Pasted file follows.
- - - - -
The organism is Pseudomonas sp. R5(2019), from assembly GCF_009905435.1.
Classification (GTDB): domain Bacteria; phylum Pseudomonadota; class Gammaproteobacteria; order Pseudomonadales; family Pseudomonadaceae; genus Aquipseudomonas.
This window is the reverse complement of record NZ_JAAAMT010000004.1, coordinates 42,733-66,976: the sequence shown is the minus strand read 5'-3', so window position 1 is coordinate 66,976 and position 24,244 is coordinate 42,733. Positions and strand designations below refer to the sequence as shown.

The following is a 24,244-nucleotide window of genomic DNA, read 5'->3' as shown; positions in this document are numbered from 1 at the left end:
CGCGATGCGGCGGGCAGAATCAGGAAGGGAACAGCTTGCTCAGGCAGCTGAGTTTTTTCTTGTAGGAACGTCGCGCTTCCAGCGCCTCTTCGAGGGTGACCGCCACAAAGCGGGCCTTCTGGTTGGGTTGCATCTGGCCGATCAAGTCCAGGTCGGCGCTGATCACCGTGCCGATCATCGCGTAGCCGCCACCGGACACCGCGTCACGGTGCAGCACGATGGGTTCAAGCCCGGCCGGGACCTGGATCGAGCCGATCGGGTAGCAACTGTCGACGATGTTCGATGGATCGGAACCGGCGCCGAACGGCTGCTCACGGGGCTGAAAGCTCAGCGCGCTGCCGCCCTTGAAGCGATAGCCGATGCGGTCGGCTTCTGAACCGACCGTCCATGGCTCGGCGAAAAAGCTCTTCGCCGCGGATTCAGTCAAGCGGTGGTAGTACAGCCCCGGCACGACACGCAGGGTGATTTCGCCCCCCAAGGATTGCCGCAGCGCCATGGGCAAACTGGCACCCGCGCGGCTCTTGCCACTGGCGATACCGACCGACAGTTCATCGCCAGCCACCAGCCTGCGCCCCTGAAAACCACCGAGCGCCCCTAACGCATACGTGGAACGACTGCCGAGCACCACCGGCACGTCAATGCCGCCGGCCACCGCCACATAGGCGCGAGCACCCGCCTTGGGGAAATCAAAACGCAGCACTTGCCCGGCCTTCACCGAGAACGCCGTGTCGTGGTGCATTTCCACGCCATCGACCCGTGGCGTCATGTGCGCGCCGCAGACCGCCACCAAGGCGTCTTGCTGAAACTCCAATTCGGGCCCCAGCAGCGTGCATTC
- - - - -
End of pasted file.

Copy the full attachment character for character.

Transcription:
The organism is Pseudomonas sp. R5(2019), from assembly GCF_009905435.1.
Classification (GTDB): domain Bacteria; phylum Pseudomonadota; class Gammaproteobacteria; order Pseudomonadales; family Pseudomonadaceae; genus Aquipseudomonas.
This window is the reverse complement of record NZ_JAAAMT010000004.1, coordinates 42,733-66,976: the sequence shown is the minus strand read 5'-3', so window position 1 is coordinate 66,976 and position 24,244 is coordinate 42,733. Positions and strand designations below refer to the sequence as shown.

The following is a 24,244-nucleotide window of genomic DNA, read 5'->3' as shown; positions in this document are numbered from 1 at the left end:
CGCGATGCGGCGGGCAGAATCAGGAAGGGAACAGCTTGCTCAGGCAGCTGAGTTTTTTCTTGTAGGAACGTCGCGCTTCCAGCGCCTCTTCGAGGGTGACCGCCACAAAGCGGGCCTTCTGGTTGGGTTGCATCTGGCCGATCAAGTCCAGGTCGGCGCTGATCACCGTGCCGATCATCGCGTAGCCGCCACCGGACACCGCGTCACGGTGCAGCACGATGGGTTCAAGCCCGGCCGGGACCTGGATCGAGCCGATCGGGTAGCAACTGTCGACGATGTTCGATGGATCGGAACCGGCGCCGAACGGCTGCTCACGGGGCTGAAAGCTCAGCGCGCTGCCGCCCTTGAAGCGATAGCCGATGCGGTCGGCTTCTGAACCGACCGTCCATGGCTCGGCGAAAAAGCTCTTCGCCGCGGATTCAGTCAAGCGGTGGTAGTACAGCCCCGGCACGACACGCAGGGTGATTTCGCCCCCCAAGGATTGCCGCAGCGCCATGGGCAAACTGGCACCCGCGCGGCTCTTGCCACTGGCGATACCGACCGACAGTTCATCGCCAGCCACCAGCCTGCGCCCCTGAAAACCACCGAGCGCCCCTAACGCATACGTGGAACGACTGCCGAGCACCACCGGCACGTCAATGCCGCCGGCCACCGCCACATAGGCGCGAGCACCCGCCTTGGGGAAATCAAAACGCAGCACTTGCCCGGCCTTCACCGAGAACGCCGTGTCGTGGTGCATTTCCACGCCATCGACCCGTGGCGTCATGTGCGCGCCGCAGACCGCCACCAAGGCGTCTTGCTGAAACTCCAATTCGGGCCCCAGCAGCGTGCATTC